It’s Alive

I briefly mentioned in one of my earlier blogs that as part of being a 4th year I managed a team of 7 2nd years throughout their design module.  This year the task was to conceive, design, implement and operate an unmanned aerial vehicle with 4 degrees of freedom.  This means the UAV was secured to a testing arm and had the ability to translate in height, sweep, roll and pitch.  It wasn’t the easiest of tasks and it was expected that groups wouldn’t be able to solve the problems in their entirety but designing a semi-complete system proves some competency and there is a lot to be learnt from implementation.  As the task has progressed the groups have moved through conceptual and detailed design, manufacturing and prototype testing.  The end of the task is marked by a design competition in which all the designs are assessed and judged, according to a given criteria, by the visiting design professors.

After a lick of paint the UAV was a Day-Glo dream machine

After a lot of blood, sweat and tears from my group a glorious UAV had been prepared for competition.  The UAV (pictured) houses 4 brushed DC motors on an aluminium skeleton, enclosed by a foam shell, with most circuitry mounted off board and connected via the wiring loom on the arm.  The circuit includes 2 dual motor drivers which control the speed of a DC motor with pulse width modulation.  Some counterbalance is used to ensure the craft has enough lift and the control is managed by a National Instruments sbRIO with a LabVIEW program designed by 2nd year students.  The height and sweep are measured by potentiometers on the UAV arm.  A gyroscope is mounted on the UAV to measure the roll and pitch, however, the group was not able to get this working for the competition.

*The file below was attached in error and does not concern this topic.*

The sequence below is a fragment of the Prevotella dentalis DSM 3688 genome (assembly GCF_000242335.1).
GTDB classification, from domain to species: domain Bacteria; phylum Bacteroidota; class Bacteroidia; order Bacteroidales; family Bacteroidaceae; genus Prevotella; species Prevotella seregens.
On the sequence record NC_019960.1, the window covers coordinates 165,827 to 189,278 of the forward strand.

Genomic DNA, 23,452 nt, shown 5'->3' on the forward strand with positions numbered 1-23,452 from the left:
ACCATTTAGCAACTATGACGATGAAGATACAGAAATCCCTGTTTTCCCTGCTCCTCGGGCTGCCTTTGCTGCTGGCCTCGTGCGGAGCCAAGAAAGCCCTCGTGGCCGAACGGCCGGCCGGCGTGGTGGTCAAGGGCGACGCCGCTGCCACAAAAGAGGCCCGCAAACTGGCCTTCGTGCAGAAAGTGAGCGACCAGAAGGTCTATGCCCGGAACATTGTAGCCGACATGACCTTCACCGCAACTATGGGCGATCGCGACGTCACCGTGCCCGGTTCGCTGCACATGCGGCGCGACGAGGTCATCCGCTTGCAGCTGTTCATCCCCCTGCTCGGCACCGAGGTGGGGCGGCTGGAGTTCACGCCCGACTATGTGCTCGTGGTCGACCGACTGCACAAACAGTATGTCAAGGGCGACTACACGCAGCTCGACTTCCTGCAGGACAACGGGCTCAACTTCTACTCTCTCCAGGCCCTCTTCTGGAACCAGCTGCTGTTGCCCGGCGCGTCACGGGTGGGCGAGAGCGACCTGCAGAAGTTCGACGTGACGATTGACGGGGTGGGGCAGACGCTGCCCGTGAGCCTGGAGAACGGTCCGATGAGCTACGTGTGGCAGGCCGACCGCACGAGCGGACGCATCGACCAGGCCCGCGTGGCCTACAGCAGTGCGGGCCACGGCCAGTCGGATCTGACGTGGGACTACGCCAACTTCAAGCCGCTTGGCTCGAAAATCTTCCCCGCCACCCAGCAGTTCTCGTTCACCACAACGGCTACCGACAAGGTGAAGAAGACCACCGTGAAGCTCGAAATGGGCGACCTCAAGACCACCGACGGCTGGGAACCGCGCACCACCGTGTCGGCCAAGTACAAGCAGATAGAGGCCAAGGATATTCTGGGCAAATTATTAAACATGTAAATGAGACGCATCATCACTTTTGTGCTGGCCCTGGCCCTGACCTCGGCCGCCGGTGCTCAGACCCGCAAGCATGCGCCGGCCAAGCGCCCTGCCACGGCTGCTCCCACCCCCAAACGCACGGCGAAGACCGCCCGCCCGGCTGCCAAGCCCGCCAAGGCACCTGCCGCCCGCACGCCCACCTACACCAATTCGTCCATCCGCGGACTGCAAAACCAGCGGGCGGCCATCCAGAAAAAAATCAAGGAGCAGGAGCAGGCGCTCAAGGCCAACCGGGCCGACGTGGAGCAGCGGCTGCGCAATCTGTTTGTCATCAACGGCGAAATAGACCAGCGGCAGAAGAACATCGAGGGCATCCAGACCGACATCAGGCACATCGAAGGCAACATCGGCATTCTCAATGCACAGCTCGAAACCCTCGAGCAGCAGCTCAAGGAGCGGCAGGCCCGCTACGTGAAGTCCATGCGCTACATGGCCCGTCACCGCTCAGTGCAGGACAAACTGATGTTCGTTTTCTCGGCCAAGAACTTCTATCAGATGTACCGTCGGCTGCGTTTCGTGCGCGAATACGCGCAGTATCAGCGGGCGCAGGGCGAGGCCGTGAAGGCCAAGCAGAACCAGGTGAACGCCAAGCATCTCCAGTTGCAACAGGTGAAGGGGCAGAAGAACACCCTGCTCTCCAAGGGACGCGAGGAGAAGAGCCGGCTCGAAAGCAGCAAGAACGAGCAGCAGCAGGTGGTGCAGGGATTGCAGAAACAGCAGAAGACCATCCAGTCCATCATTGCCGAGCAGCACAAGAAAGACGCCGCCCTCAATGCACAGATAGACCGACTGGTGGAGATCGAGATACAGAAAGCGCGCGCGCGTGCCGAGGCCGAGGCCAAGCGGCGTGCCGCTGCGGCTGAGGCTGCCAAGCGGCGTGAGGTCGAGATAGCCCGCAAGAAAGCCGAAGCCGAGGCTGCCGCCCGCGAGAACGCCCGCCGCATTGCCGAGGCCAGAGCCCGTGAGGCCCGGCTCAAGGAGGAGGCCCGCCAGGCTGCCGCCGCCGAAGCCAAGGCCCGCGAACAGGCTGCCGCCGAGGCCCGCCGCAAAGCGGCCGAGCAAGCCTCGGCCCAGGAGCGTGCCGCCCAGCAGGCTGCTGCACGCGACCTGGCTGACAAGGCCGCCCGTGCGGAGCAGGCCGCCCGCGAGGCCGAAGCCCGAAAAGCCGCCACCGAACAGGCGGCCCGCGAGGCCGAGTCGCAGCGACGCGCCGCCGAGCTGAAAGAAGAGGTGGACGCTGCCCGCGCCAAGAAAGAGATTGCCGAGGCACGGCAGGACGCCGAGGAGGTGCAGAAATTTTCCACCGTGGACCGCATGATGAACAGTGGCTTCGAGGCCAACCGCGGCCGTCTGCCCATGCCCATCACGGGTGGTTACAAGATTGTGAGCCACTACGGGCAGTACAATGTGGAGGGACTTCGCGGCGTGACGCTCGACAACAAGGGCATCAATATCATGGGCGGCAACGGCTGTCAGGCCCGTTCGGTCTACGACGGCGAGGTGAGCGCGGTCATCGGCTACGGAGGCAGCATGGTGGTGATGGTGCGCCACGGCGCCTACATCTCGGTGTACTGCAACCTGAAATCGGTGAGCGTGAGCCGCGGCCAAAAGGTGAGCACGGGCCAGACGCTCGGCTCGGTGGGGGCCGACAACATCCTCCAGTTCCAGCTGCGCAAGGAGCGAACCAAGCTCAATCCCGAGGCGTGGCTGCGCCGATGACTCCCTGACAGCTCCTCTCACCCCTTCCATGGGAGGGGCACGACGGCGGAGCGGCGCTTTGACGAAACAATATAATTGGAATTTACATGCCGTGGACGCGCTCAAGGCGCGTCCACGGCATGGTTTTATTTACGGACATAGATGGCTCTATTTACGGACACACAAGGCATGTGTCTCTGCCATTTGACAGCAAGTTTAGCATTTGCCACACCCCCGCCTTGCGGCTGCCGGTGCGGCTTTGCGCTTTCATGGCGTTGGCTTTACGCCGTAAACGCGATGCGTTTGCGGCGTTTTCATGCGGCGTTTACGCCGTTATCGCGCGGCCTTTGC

When the time for demonstration came the UAV took flight and maintained a desired altitude (even after inputting some disturbance) and safely landed again.  There were smiles all round as the group was one of the few to achieve stable height control and come 3rd place in the competition.  If the competition had been towards the end of the week I dare say the gyroscope may been working too.  Aside from that I had to give a presentation for Technology and Society and rambled on rather merrily about F1 for 8 minutes so it’s been a good day all round.

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About Matthew

Matthew graduated from the University of Leicester in Summer 2012 and is no longer blogging for this site.

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